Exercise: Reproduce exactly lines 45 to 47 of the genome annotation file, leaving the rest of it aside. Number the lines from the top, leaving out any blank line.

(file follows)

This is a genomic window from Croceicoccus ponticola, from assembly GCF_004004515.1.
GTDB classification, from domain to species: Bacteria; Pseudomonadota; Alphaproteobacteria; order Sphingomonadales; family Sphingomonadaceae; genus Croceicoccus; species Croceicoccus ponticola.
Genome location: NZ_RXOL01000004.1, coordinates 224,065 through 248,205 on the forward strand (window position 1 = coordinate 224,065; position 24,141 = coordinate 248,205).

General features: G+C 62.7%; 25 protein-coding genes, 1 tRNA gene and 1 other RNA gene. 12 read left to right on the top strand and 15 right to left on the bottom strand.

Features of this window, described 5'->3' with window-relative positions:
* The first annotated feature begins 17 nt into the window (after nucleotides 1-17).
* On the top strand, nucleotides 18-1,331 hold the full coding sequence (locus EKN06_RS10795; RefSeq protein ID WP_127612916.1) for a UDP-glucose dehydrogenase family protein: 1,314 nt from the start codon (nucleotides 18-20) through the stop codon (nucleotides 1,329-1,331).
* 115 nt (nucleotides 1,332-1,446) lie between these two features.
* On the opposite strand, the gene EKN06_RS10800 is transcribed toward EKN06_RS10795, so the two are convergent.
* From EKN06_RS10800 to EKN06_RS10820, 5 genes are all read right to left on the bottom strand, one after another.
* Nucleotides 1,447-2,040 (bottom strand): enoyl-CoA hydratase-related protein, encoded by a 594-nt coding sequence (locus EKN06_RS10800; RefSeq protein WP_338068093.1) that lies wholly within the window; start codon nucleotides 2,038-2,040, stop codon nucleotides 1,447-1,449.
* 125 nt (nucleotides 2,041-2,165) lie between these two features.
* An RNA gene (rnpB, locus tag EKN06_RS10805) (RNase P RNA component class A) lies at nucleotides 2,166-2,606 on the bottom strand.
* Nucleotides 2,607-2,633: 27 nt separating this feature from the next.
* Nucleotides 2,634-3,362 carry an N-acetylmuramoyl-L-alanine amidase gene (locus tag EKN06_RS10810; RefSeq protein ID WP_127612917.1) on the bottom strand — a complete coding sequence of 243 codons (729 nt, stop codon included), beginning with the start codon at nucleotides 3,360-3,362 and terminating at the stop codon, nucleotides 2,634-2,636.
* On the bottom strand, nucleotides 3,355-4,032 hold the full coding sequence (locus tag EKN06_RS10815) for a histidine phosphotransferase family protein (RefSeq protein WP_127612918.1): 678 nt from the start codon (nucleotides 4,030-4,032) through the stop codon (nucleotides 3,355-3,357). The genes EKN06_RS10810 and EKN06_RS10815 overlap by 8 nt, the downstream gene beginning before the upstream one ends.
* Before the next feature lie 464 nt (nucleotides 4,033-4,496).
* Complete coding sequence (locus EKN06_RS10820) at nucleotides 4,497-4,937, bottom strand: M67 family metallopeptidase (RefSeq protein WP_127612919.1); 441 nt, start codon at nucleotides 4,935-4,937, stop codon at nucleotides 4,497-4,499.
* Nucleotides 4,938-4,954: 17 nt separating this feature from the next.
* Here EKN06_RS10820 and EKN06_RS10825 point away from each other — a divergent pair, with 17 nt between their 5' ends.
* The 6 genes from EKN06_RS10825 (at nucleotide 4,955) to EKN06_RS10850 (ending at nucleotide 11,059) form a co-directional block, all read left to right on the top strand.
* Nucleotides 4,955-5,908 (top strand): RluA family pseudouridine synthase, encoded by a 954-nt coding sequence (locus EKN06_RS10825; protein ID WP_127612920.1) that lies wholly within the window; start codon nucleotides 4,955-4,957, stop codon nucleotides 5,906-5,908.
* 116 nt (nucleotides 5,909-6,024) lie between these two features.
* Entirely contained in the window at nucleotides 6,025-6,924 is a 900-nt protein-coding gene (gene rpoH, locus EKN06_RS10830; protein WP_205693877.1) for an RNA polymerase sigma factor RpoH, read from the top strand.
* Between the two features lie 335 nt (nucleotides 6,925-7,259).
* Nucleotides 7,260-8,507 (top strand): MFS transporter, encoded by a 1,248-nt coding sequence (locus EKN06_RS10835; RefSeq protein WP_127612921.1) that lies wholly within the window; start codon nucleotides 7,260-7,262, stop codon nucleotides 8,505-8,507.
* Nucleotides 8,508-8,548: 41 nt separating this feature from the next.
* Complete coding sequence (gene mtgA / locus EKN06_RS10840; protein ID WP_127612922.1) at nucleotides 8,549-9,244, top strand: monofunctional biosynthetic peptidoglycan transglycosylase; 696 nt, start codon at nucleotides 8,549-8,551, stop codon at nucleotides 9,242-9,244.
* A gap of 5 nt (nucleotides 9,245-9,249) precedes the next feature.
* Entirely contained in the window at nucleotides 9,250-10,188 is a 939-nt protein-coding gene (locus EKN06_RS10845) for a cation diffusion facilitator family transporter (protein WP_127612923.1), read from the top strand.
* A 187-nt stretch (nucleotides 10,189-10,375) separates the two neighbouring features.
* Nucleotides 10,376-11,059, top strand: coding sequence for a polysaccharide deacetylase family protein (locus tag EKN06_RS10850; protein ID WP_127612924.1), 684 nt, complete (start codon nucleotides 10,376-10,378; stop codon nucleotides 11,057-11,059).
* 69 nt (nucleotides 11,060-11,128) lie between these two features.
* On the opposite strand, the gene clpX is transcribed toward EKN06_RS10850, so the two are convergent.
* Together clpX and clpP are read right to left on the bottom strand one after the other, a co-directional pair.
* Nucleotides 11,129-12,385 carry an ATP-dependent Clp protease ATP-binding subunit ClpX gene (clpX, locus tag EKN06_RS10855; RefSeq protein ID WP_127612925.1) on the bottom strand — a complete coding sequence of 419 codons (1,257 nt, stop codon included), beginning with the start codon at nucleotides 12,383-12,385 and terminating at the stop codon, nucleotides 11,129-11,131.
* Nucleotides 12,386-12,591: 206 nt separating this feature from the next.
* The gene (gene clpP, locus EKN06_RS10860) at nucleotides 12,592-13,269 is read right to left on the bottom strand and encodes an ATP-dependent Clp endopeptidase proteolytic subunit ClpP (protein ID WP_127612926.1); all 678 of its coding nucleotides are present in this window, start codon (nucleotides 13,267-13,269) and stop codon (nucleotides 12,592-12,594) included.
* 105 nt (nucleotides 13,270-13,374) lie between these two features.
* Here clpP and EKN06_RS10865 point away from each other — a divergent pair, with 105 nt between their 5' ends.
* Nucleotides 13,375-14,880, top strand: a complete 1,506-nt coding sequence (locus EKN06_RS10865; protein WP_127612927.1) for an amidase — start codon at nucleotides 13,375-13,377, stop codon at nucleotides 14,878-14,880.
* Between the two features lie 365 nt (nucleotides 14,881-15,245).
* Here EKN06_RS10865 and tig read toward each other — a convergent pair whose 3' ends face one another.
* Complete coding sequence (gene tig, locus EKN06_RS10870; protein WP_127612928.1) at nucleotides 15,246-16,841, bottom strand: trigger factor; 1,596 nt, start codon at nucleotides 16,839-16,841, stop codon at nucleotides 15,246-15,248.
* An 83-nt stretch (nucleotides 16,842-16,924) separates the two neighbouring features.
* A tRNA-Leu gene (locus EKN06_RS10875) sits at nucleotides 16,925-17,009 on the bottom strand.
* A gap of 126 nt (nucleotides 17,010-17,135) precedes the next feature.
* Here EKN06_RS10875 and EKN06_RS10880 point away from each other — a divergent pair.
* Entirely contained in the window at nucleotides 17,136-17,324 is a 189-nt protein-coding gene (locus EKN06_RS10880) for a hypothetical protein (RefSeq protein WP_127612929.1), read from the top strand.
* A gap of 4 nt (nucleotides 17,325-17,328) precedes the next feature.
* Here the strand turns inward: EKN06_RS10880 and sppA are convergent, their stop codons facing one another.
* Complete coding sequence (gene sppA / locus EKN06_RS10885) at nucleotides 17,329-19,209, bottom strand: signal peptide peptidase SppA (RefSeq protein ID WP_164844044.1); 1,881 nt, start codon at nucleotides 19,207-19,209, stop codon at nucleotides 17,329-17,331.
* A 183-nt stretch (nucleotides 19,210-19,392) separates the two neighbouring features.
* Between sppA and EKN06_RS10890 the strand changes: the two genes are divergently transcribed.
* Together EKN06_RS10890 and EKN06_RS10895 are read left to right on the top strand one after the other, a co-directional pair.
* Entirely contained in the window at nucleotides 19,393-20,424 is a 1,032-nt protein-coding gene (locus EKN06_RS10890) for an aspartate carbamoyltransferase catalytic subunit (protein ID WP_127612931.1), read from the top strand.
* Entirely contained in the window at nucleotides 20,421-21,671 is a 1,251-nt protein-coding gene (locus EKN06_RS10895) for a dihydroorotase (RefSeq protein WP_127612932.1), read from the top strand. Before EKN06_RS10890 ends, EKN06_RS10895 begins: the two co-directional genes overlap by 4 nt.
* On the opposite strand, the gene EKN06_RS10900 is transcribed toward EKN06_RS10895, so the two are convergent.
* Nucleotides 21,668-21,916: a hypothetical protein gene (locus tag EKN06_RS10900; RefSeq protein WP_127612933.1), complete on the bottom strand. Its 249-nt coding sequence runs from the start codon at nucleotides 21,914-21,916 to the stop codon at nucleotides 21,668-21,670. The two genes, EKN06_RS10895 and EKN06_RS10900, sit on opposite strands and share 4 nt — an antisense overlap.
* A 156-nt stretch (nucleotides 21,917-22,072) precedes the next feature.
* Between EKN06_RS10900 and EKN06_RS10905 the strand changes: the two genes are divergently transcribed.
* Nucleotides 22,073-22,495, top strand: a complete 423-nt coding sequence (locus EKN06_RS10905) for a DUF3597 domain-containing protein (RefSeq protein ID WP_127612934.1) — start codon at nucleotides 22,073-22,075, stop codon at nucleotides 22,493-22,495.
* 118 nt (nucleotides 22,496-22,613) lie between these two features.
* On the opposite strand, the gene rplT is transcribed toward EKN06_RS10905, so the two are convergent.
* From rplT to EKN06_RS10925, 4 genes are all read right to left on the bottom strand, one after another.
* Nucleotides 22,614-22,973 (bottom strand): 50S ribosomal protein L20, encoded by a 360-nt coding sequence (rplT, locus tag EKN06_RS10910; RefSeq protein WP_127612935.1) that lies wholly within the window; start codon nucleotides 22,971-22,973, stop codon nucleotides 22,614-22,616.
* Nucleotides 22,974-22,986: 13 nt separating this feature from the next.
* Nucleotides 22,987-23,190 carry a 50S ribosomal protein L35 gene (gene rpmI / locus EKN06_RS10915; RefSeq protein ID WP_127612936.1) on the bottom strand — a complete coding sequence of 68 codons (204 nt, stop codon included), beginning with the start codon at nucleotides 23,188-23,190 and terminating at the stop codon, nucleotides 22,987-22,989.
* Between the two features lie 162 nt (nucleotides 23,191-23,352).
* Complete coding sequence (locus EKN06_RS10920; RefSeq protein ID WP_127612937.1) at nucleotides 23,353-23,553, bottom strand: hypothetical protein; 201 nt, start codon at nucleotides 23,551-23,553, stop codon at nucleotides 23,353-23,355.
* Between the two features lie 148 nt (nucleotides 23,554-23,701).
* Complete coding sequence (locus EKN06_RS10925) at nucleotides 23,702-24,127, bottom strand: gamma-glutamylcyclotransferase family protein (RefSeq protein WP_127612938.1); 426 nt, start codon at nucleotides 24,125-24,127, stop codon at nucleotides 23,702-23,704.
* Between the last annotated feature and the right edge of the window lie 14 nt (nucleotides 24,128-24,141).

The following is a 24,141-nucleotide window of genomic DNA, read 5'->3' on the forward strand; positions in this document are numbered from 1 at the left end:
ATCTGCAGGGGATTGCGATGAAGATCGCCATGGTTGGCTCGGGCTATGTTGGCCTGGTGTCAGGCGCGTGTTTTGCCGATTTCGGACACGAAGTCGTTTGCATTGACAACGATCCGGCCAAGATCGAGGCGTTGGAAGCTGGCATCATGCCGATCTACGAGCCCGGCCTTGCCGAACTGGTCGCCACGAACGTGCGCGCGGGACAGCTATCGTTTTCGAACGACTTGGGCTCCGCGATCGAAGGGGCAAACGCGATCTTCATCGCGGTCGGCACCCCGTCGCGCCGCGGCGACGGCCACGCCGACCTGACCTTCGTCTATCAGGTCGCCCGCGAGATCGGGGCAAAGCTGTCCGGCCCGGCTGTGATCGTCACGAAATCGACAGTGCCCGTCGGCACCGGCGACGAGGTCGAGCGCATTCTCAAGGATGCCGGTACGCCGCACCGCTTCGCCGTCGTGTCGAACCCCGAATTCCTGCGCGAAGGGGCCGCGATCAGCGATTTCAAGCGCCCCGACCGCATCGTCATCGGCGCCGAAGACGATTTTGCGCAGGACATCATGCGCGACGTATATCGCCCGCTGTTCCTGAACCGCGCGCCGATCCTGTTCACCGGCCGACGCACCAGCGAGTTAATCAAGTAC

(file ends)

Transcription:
* An 83-nt stretch (nucleotides 16,842-16,924) separates the two neighbouring features.
* A tRNA-Leu gene (locus EKN06_RS10875) sits at nucleotides 16,925-17,009 on the bottom strand.
* A gap of 126 nt (nucleotides 17,010-17,135) precedes the next feature.